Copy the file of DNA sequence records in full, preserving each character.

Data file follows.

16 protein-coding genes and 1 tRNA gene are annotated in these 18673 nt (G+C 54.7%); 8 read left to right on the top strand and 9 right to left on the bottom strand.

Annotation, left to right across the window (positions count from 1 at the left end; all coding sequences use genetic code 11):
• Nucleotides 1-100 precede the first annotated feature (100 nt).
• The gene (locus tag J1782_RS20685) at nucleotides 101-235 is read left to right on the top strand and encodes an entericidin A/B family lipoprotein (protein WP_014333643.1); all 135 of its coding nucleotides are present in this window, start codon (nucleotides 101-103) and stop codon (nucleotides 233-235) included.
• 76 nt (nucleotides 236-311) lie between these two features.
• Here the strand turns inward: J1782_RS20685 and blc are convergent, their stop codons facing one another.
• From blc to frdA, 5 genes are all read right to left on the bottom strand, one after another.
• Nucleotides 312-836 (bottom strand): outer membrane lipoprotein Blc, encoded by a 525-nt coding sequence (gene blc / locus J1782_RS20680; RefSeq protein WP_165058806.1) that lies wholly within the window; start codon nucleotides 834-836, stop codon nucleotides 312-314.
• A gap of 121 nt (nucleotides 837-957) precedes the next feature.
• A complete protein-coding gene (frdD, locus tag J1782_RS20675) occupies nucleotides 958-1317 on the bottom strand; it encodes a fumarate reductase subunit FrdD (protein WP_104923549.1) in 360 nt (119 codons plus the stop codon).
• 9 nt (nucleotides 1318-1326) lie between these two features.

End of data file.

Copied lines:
16 protein-coding genes and 1 tRNA gene are annotated in these 18673 nt (G+C 54.7%); 8 read left to right on the top strand and 9 right to left on the bottom strand.

Annotation, left to right across the window (positions count from 1 at the left end; all coding sequences use genetic code 11):
• Nucleotides 1-100 precede the first annotated feature (100 nt).
• The gene (locus tag J1782_RS20685) at nucleotides 101-235 is read left to right on the top strand and encodes an entericidin A/B family lipoprotein (protein WP_014333643.1); all 135 of its coding nucleotides are present in this window, start codon (nucleotides 101-103) and stop codon (nucleotides 233-235) included.
• 76 nt (nucleotides 236-311) lie between these two features.
• Here the strand turns inward: J1782_RS20685 and blc are convergent, their stop codons facing one another.
• From blc to frdA, 5 genes are all read right to left on the bottom strand, one after another.
• Nucleotides 312-836 (bottom strand): outer membrane lipoprotein Blc, encoded by a 525-nt coding sequence (gene blc / locus J1782_RS20680; RefSeq protein WP_165058806.1) that lies wholly within the window; start codon nucleotides 834-836, stop codon nucleotides 312-314.
• A gap of 121 nt (nucleotides 837-957) precedes the next feature.
• A complete protein-coding gene (frdD, locus tag J1782_RS20675) occupies nucleotides 958-1317 on the bottom strand; it encodes a fumarate reductase subunit FrdD (protein WP_104923549.1) in 360 nt (119 codons plus the stop codon).
• 9 nt (nucleotides 1318-1326) lie between these two features.